What Causes Abnormal Sperm Analysis?

Every male, fertile or infertile, has a certain percentage of abnormally shaped sperm in his semen. Typically, a sperm morphology that falls below 14% is considered to be abnormal.

Abnormal sperm can be caused by many things, including testicular temperature issues, medication side effects, hormonal imbalances and other environmental factors. Lifestyle changes may also help improve a man’s sperm health and fertility.

1. Genetics

Men inherit sperm genes and have certain traits that determine how well they produce and transport sperm cells. However, lifestyle choices and long-term sicknesses can also lower sperm numbers. For instance, frequent exposure to heat and smoking can damage sperm. So can taking medications that reduce sperm production. Other factors that contribute to low sperm count include testicular swelling (orchitis), childhood infections, and diseases such as diabetes and kidney failure.

If a man’s semen analysis shows abnormal sperm morphology, he should consult a urologist specializing in male fertility to learn the cause of his problem. A urologist will examine the testicles, scrotum and vas deferens to check for blockages. They may also take blood samples to test testosterone levels.

Abnormal sperm morphology affects the ability of sperm to fertilize eggs. A sperm cell must have a normal shape to reach an egg and deliver its genetic information. The ideal sperm cell has an oval head, a intact midpiece and an uncoiled tail. A sperm with an abnormal tail (including stump tails, double tails and duplicate heads) can’t swim effectively to the egg.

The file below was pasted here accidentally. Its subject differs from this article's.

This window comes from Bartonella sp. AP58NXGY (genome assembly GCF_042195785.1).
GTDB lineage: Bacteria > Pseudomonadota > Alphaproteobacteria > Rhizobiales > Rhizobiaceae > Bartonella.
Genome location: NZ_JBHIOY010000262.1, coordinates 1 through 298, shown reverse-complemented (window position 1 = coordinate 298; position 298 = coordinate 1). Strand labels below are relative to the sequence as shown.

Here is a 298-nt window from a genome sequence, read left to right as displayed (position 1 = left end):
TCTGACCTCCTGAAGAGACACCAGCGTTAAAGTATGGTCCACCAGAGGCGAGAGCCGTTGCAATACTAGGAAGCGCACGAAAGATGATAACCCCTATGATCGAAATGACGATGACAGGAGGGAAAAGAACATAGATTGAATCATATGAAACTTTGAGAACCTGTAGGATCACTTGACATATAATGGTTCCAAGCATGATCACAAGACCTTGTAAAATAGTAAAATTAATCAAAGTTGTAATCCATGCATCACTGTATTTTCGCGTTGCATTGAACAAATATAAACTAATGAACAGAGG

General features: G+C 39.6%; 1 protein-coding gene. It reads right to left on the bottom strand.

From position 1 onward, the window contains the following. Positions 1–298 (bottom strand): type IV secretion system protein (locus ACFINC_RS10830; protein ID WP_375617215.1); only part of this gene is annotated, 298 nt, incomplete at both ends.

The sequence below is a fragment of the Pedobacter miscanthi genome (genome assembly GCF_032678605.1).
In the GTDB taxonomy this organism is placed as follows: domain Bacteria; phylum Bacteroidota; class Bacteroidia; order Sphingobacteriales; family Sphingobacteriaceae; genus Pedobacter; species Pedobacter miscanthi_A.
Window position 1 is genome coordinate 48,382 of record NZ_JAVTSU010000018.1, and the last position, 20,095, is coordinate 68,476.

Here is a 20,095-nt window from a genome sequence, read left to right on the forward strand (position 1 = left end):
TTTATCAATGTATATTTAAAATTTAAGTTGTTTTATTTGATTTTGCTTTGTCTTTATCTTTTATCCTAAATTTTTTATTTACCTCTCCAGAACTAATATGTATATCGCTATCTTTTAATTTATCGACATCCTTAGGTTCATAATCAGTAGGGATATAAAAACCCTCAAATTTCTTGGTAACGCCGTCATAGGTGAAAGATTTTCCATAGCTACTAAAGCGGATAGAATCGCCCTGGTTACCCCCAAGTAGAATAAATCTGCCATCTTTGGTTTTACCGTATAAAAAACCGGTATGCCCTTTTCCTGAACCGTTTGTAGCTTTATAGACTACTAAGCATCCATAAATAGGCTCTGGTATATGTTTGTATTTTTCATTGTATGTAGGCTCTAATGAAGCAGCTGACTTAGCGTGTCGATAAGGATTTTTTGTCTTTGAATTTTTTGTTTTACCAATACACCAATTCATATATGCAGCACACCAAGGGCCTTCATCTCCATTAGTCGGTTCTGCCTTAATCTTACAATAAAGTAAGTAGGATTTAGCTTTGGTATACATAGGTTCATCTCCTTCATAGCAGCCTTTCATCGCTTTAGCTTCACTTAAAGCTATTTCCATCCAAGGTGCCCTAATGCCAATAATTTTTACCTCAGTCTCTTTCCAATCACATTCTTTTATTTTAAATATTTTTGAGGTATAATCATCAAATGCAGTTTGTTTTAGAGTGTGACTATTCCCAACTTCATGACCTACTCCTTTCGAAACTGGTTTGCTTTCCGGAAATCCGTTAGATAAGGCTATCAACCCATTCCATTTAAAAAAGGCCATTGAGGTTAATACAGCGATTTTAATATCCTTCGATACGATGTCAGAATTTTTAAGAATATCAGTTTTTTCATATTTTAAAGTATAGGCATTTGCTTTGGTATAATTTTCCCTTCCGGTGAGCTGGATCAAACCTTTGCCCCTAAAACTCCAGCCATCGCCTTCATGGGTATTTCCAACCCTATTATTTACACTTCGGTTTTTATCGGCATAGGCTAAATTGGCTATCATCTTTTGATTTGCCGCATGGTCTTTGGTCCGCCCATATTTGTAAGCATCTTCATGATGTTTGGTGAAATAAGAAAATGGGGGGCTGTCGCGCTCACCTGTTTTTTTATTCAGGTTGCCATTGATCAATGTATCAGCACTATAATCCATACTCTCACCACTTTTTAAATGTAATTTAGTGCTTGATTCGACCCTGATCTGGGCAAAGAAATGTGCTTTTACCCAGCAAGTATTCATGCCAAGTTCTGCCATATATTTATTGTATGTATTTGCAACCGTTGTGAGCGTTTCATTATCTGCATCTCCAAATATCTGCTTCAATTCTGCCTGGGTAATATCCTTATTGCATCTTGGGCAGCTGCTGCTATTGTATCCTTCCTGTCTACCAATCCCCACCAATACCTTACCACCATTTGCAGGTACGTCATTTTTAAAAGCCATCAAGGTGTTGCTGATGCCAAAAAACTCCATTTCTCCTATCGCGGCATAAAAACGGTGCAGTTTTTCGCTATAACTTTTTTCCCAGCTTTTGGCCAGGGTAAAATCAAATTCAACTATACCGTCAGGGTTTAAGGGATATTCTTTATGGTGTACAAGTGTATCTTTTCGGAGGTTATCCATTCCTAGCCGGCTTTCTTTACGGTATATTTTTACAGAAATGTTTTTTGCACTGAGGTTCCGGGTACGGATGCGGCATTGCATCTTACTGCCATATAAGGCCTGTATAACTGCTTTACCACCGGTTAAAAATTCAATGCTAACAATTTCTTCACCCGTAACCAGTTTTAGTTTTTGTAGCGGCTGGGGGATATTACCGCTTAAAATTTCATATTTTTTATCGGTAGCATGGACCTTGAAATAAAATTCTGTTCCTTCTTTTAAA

2. Hormones

Hormones control your body’s processes, including reproduction. Oestrogen and progesterone are hormones that help regulate a woman’s menstrual cycle and produce female body characteristics, while testosterone is produced in the testes and helps create male body characteristics and sperm. These endocrine hormones can get out of balance and impact your ability to conceive.

Zobacz też:  What is a Sperm Cramp?

When a man’s semen analysis shows poor sperm motility, it’s known as azoospermia and it can be caused by a blockage of the sperm duct in the testicles or epididymis (obstructive azoospermia). It may also be due to hormone imbalances, medical conditions, side effects of medications or lifestyle choices such as smoking, recreational drugs and excessive alcohol consumption.

A testicular biopsy can identify abnormal sperm morphology. It involves removing a small sample of the semen and testing it for sperm count, sperm shape, sperm movement and semen volume. It’s usually performed after a man has been trying to conceive for 12 months or more. A urologist can advise you about your treatment options. This may include fertility medication or intrauterine insemination.

3. Stress

Sperm morphology can be affected by a variety of factors, and is one of the main causes of male factor infertility. It is a critical part of the overall health and quality of a sperm sample, influencing its ability to penetrate the egg to fertilize it. Poor sperm morphology can also lead to birth defects and pregnancy loss.